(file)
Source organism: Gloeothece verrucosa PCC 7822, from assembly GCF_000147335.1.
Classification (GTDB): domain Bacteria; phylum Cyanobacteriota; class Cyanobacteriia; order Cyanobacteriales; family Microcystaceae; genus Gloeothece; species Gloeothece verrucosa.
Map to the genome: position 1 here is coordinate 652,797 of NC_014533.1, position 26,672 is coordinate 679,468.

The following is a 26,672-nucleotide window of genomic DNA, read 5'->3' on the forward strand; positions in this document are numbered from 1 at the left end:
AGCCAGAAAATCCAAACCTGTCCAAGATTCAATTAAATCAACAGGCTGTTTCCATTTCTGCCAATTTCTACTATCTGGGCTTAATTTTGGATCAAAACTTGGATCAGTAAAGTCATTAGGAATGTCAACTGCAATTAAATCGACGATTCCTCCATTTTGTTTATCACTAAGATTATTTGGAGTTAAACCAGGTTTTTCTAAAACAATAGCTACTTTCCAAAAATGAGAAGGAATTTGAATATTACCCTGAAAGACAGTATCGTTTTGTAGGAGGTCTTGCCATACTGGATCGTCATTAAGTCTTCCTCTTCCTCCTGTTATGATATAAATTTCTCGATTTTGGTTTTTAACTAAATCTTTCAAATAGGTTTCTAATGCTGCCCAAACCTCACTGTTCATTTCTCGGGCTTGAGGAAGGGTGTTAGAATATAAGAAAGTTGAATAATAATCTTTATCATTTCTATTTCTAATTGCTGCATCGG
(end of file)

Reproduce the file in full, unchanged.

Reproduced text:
Source organism: Gloeothece verrucosa PCC 7822, from assembly GCF_000147335.1.
Classification (GTDB): domain Bacteria; phylum Cyanobacteriota; class Cyanobacteriia; order Cyanobacteriales; family Microcystaceae; genus Gloeothece; species Gloeothece verrucosa.
Map to the genome: position 1 here is coordinate 652,797 of NC_014533.1, position 26,672 is coordinate 679,468.

The following is a 26,672-nucleotide window of genomic DNA, read 5'->3' on the forward strand; positions in this document are numbered from 1 at the left end:
AGCCAGAAAATCCAAACCTGTCCAAGATTCAATTAAATCAACAGGCTGTTTCCATTTCTGCCAATTTCTACTATCTGGGCTTAATTTTGGATCAAAACTTGGATCAGTAAAGTCATTAGGAATGTCAACTGCAATTAAATCGACGATTCCTCCATTTTGTTTATCACTAAGATTATTTGGAGTTAAACCAGGTTTTTCTAAAACAATAGCTACTTTCCAAAAATGAGAAGGAATTTGAATATTACCCTGAAAGACAGTATCGTTTTGTAGGAGGTCTTGCCATACTGGATCGTCATTAAGTCTTCCTCTTCCTCCTGTTATGATATAAATTTCTCGATTTTGGTTTTTAACTAAATCTTTCAAATAGGTTTCTAATGCTGCCCAAACCTCACTGTTCATTTCTCGGGCTTGAGGAAGGGTGTTAGAATATAAGAAAGTTGAATAATAATCTTTATCATTTCTATTTCTAATTGCTGCATCGG